Anyway, if you are crazy enough to bring your kids to New York, you are going to have to forgo the guilty pleasures you and your spouse have sought (that cocktail in The Peninsula Hotel is definitely out) and take in the joys that are mostly free and less stressful (and include a convenient potty station).
1. Central Park (or any of our beautiful parks). They are free, allow the children places to run and play, and provide plenty of photo-ops (Paul suggests the Alice in Wonderland Statue) with my favorites being The Sheep Meadow or Bethesda Fountain. Oh, and don’t forget our world famous zoo!
2. Circle Line Cruise. For a trip around Manhattan that is inexpensive and extensive, you and your kids will not find a better option. You literally get to see everything without having boots on the ground. The air out on the water is refreshing, and you will get enough pictures to fill that album when you get home.
3. Toys R Us (Times Square). Every kid (and parents too) should go here once in a lifetime. Yes, of course, you will have to pick up the obligatory toy, but there is an unforgettable life-size T-Rex (whose roar should scare and delight), a Ferris wheel, a huge Barbie dollhouse, and interactive games.
4. Statue of Liberty. Okay, you know you want to go here, Mom and Dad. The kids will want to see it and climb it and look out the crown’s windows to view the city in all its glory. I remember doing this for the first time when I was six years old and have never forgotten a moment of that climb, the fun had with my parents and family, and the view out those windows. Your kids will never forget it either.
5. Citi Field. Yes, I am a Mets fan, and many of you will want to venture to the Bronx to see that other place that shall not be named here, but your kids will love Citi Field’s amenities. Besides the outstanding Jackie Robinson Rotunda and Mets Hall of Fame and Museum, there are batting cages, a whiffle ball field, a dunk tank, interactive games, and kid friendly meals at the concessions. Oh, and you get to see a baseball game too!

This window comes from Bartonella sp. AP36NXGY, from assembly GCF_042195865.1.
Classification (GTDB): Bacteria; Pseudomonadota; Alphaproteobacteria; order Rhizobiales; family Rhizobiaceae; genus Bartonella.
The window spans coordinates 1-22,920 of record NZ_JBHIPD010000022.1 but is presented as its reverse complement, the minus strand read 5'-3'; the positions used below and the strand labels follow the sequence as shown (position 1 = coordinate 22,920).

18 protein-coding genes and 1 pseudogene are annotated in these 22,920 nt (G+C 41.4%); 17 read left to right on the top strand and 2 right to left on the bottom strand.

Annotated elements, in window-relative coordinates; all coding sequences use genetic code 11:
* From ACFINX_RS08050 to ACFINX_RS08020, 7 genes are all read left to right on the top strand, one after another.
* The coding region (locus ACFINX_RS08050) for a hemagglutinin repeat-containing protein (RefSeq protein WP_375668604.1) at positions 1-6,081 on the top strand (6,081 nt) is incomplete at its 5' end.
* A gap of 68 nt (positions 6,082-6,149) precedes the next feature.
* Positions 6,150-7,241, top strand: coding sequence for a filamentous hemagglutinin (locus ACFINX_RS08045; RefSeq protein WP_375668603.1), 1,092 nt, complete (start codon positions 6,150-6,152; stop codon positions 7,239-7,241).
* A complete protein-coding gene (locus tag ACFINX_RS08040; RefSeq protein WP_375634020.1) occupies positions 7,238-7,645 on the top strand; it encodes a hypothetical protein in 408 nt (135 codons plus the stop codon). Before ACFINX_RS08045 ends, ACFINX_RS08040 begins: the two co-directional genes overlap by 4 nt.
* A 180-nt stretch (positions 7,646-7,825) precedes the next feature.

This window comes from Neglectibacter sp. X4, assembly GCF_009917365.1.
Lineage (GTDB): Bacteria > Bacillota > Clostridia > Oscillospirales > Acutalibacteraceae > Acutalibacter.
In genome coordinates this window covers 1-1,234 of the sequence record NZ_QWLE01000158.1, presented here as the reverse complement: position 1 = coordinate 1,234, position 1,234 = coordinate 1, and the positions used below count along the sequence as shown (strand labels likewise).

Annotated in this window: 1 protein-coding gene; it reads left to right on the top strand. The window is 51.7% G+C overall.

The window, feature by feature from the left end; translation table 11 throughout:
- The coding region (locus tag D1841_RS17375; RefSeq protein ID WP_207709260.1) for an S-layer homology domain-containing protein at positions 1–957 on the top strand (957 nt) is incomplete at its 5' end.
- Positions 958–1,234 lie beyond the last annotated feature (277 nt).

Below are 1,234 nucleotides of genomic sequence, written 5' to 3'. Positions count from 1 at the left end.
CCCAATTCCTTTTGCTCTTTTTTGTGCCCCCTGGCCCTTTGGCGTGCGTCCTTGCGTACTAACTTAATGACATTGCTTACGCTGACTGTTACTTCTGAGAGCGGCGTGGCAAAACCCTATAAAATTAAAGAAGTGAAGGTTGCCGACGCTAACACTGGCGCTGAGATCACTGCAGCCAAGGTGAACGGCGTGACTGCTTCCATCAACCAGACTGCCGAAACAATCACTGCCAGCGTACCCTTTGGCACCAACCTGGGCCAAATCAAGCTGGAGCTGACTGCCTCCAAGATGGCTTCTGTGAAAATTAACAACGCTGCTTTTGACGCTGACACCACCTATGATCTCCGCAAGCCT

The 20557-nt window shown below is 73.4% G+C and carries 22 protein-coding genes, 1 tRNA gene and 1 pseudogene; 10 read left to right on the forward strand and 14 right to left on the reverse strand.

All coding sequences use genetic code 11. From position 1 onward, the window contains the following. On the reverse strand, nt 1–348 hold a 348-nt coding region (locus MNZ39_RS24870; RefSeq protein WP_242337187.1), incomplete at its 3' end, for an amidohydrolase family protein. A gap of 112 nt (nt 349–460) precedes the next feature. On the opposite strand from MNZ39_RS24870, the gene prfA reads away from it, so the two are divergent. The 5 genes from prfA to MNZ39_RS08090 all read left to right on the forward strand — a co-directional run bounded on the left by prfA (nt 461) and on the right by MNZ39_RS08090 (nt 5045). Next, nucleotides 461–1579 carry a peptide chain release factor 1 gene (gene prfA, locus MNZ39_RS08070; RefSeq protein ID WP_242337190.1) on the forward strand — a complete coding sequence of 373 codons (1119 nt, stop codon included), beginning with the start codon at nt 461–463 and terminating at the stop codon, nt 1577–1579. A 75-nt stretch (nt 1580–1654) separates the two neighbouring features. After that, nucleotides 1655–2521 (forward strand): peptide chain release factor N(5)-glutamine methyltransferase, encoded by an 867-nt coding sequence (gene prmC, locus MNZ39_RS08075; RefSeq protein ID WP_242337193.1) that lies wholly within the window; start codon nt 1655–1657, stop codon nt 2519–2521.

So if you come to New York those are my suggestions if you have kids. I know most of you will throw caution to the proverbial wind off the East River and just dive in, but you are in for a rough ride. New York City is a great place to live and work, but to visit the Big Apple especially with children is an arduous adventure. Those of us who live here know to avoid the touristy places as much as possible with children in tow, but sometimes we must bring them because of some necessary and compelling reason, and then we pay the price.
My advice is to go to a more kid friendly place like LA or Orlando. Those places are made for kids, just ask Jack Nicholson or Mickey Mouse. They will tell you like it is. Take it from someone who has done Disney, Hershey, Montauk, and Maine with the little ones – a stay-cation is sometimes the best gift you can give yourself and the kids. They have all their toys, games, and comforts of home. You have infinitely less stress, save some money, and the potty is always available. Ah, the comforts of home indeed!
Photo credits: map & circle line – nytimes.com; subway – wikimedia.com,